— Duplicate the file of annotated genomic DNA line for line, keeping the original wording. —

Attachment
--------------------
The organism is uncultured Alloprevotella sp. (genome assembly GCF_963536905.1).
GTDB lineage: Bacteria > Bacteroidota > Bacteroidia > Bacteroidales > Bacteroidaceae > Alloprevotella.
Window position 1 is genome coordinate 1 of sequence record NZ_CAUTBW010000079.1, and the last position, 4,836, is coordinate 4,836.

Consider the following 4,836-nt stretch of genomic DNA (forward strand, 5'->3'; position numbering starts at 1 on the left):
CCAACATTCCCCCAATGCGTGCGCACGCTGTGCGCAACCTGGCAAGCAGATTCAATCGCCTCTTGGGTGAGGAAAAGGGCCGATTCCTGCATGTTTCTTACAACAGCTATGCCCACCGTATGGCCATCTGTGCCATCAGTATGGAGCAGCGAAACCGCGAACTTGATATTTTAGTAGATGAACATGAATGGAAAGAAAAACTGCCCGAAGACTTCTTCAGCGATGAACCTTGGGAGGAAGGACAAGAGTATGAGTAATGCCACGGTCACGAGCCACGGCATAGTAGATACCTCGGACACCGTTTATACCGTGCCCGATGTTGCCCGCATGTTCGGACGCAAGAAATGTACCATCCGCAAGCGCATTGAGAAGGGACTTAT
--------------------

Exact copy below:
The organism is uncultured Alloprevotella sp. (genome assembly GCF_963536905.1).
GTDB lineage: Bacteria > Bacteroidota > Bacteroidia > Bacteroidales > Bacteroidaceae > Alloprevotella.
Window position 1 is genome coordinate 1 of sequence record NZ_CAUTBW010000079.1, and the last position, 4,836, is coordinate 4,836.

Consider the following 4,836-nt stretch of genomic DNA (forward strand, 5'->3'; position numbering starts at 1 on the left):
CCAACATTCCCCCAATGCGTGCGCACGCTGTGCGCAACCTGGCAAGCAGATTCAATCGCCTCTTGGGTGAGGAAAAGGGCCGATTCCTGCATGTTTCTTACAACAGCTATGCCCACCGTATGGCCATCTGTGCCATCAGTATGGAGCAGCGAAACCGCGAACTTGATATTTTAGTAGATGAACATGAATGGAAAGAAAAACTGCCCGAAGACTTCTTCAGCGATGAACCTTGGGAGGAAGGACAAGAGTATGAGTAATGCCACGGTCACGAGCCACGGCATAGTAGATACCTCGGACACCGTTTATACCGTGCCCGATGTTGCCCGCATGTTCGGACGCAAGAAATGTACCATCCGCAAGCGCATTGAGAAGGGACTTAT